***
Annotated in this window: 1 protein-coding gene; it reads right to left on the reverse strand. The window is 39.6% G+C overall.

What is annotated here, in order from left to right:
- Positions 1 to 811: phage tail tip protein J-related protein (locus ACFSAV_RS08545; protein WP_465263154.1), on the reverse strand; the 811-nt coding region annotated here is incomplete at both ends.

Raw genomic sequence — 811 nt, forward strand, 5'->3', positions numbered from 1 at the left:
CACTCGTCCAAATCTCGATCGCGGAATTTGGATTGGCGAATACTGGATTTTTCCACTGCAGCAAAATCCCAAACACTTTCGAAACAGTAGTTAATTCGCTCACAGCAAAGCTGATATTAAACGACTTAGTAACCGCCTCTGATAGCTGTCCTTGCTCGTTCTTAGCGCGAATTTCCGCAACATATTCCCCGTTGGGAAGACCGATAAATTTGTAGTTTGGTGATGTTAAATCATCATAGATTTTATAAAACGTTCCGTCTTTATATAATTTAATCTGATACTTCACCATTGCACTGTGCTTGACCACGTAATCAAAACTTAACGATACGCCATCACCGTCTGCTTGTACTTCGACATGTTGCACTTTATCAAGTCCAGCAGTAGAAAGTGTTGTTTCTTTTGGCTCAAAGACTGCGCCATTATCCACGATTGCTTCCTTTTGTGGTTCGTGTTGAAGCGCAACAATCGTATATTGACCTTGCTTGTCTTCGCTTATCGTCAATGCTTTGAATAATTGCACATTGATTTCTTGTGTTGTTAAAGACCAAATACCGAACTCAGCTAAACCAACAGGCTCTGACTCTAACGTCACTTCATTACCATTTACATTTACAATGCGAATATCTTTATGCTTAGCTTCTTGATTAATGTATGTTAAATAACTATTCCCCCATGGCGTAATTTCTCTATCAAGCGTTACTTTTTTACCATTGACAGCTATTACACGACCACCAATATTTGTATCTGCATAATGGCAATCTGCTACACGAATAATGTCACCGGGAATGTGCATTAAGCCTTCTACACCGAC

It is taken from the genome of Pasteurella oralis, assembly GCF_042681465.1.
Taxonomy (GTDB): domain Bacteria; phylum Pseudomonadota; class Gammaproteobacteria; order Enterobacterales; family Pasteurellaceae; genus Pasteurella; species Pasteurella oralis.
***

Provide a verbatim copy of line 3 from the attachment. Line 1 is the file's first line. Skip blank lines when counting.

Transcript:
- Positions 1 to 811: phage tail tip protein J-related protein (locus ACFSAV_RS08545; protein WP_465263154.1), on the reverse strand; the 811-nt coding region annotated here is incomplete at both ends.